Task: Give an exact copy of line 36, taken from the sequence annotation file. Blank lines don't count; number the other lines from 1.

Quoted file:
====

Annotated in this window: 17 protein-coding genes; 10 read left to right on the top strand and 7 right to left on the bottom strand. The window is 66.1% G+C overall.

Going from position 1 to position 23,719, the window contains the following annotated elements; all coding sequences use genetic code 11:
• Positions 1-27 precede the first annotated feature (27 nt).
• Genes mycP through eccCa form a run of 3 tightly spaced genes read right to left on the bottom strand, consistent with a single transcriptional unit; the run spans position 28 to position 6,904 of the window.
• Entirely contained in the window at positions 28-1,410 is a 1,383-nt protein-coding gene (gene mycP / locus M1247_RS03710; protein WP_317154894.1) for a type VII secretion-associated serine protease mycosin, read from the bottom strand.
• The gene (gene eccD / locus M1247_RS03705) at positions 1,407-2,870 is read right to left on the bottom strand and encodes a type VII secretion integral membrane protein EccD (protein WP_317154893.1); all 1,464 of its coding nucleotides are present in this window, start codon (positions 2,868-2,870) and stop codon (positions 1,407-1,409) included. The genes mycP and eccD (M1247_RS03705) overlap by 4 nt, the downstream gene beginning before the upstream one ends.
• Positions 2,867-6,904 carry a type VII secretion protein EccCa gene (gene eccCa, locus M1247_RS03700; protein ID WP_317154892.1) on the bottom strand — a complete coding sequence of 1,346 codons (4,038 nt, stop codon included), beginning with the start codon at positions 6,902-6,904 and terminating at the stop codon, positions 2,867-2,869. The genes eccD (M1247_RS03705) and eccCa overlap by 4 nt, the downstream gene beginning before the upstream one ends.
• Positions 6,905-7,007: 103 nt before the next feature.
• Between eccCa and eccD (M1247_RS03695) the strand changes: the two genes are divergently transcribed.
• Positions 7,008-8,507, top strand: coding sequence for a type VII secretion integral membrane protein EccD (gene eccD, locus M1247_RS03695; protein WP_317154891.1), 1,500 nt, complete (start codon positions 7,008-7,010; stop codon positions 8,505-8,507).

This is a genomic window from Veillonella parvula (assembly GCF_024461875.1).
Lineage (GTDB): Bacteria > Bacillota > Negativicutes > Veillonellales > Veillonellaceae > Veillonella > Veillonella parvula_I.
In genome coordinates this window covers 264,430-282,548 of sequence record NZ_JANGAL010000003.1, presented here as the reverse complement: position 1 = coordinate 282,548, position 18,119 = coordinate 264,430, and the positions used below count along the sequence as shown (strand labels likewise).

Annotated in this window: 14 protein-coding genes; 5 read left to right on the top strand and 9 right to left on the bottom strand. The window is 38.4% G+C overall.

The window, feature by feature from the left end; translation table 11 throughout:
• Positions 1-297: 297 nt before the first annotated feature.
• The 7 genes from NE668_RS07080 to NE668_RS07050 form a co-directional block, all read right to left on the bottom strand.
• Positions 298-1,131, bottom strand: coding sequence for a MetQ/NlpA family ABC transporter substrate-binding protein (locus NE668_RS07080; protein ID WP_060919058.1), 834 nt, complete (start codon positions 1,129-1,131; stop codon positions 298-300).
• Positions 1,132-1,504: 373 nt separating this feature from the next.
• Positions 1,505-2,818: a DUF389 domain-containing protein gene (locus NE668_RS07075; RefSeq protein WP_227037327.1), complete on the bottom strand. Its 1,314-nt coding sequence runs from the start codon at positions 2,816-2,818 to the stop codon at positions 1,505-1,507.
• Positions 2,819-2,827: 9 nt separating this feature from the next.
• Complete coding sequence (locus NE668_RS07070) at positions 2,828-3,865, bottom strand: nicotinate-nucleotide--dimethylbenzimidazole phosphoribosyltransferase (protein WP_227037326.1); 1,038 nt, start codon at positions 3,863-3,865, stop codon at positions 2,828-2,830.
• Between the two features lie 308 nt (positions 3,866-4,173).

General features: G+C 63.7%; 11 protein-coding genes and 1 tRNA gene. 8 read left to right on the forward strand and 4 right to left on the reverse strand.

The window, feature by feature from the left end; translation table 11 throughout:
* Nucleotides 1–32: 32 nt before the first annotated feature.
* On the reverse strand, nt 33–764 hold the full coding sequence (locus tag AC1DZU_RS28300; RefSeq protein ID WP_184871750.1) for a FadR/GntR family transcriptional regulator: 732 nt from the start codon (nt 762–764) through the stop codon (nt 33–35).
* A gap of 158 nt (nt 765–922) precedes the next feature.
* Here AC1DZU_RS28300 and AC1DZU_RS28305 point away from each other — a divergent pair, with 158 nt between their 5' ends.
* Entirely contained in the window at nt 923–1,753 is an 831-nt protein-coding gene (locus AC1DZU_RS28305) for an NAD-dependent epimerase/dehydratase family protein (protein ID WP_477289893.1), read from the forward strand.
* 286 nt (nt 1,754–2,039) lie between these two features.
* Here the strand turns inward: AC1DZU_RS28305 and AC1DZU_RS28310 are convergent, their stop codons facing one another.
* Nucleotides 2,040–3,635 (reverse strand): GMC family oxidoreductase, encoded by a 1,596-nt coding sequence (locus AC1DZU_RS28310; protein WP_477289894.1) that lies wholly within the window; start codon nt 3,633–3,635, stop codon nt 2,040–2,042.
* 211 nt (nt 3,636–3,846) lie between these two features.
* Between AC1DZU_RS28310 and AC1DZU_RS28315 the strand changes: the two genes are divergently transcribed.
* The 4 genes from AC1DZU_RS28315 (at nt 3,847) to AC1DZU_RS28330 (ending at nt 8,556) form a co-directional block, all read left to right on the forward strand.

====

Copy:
* The 4 genes from AC1DZU_RS28315 (at nt 3,847) to AC1DZU_RS28330 (ending at nt 8,556) form a co-directional block, all read left to right on the forward strand.